To describe generally the kind of character we have in view, we should say that the person in question has (so far as it goes) a real religion; he is no hypocrite, though his conduct may sometimes make him look like one; he means what he expresses, and feels what he professes to feel; he has known the seriousness of that fear which asks "What shall I do to be saved ?" has felt his heart warmed by the glow of thankfulness and love; he has prayed in secret; the tear of sincerity has been in his eye; he knows how Christians view things, for he has stood himself at their point of view, and caught something of the prospect; he knows their motives, for at times he has acted on them himselfin fact, he "has tasted the good word of God, and the powers of the world to come." But, as time goes on, trials occur, and circumstances change; there appears reason for grave doubts as to the depth and solidity of the work, and the real change of the CHRIST. OBSERV. No. 150.

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principle of action. He is a different man at different times; he seems to be at the mercy of circumstances. See him in sickness, in trouble, in his serious hours, under some sobering influence, you look on him with comfort and hope; you recognise the sentiments of a child of God. See him again in health, spirits, prosperity, amid the interests and attractions of the world; you would not know the man, he avoids the subjects which once interested him, he seems at home in the midst of vanity; his heart is evidently full of the world-he savours not the things that be of God, but those that be of men; in fact, it appears as if the place, the company, the time, made the character. This is often glaringly the case; often also less obviously, but in a degree sufficient to occasion serious anxiety, in one who watches for the soul. Before any great change has become apparent, there may be discerned the indications of an unsettled mind, a doubtful principle, a readiness to yield in the day of trial, a helpless dependance upon outward influences. To this instability of conduct is very often, and very naturally, joined an instability of opinion. The man's principles of thought and feeling have not wrought themselves so deeply into his heart, but that they can be easily tampered with by "the sleight of men and cunning craftiness whereby they lie in wait to deceive." Sensible of a weakness somewhere, he is more inclined to impute it to his system of doctrine than to himself, and is therefore easily persuaded to try something new, while the necessity for an outward stimulus, arising from the weakness within, makes a fresh excitement welcome when the old springs of emotion grow languid in their action. Well does the Scripture liken such a character to that element, in which the principle of coherence is so weak, that it yields to every touch, is displaced by the slightest shock, and agitated even by the motion of the air. "Unstable as water." "He that wavereth is like a wave of the sea, driven with the wind and tossed."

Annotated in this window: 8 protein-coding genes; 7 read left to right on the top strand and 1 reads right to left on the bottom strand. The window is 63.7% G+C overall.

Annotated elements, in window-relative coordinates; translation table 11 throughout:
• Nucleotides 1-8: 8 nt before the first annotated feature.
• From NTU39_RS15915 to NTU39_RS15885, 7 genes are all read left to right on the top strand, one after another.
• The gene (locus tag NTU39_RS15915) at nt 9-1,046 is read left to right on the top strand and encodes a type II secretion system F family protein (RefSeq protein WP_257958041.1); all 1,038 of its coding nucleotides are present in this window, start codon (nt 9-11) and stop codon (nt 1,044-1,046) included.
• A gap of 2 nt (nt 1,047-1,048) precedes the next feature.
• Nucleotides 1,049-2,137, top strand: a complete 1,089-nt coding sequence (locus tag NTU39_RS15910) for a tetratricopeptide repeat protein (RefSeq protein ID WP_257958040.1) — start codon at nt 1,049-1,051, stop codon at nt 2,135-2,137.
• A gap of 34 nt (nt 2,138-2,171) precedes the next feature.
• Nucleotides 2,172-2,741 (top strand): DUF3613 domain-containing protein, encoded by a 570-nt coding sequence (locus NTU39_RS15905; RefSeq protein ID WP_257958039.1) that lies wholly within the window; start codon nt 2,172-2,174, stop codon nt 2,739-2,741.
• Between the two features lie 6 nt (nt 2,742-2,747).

We would not now speak of this disposition in its extreme form, when we see resolution paralysed, conviction expiring, and the man drawing back to perdition, but rather, as it exists in those instances, where it is still possible to hope that there is a true principle of grace. If such persons would learn the penalty inexorably attached to their fault, we would direct them to a dying chamber in Egypt. The scene occurred more than 3,500 years ago; but the results of human errors were the same then as now. The dying patriarch addresses his sons. Their characters he well knew from long observation; the future fortunes of their descendants he was inspired to pronounce. He reminds the eldest of his natural advantages, which seemed to mark him as destined to excel among his brethren; but this unhappy fault of character has neutralized the priority of birth. "Reuben, thou art my firstborn, my might, and the beginning of my strength, the excellency of dignity, and the excellency of power: unstable as water, thou shalt not excel. This short description of the man

exactly tallies with the little which is recorded of him. It was this weakness which deprived him of authority among his brethren, and the character of the father decided the fortunes of the tribe-they possessed neither "the excellency of dignity" nor "the excellency of power;" and the inferior place occupied by the tribe of the firstborn through all the history of Israel, is a long enduring witness of the certainty of the sentence that the unstable shall not excel.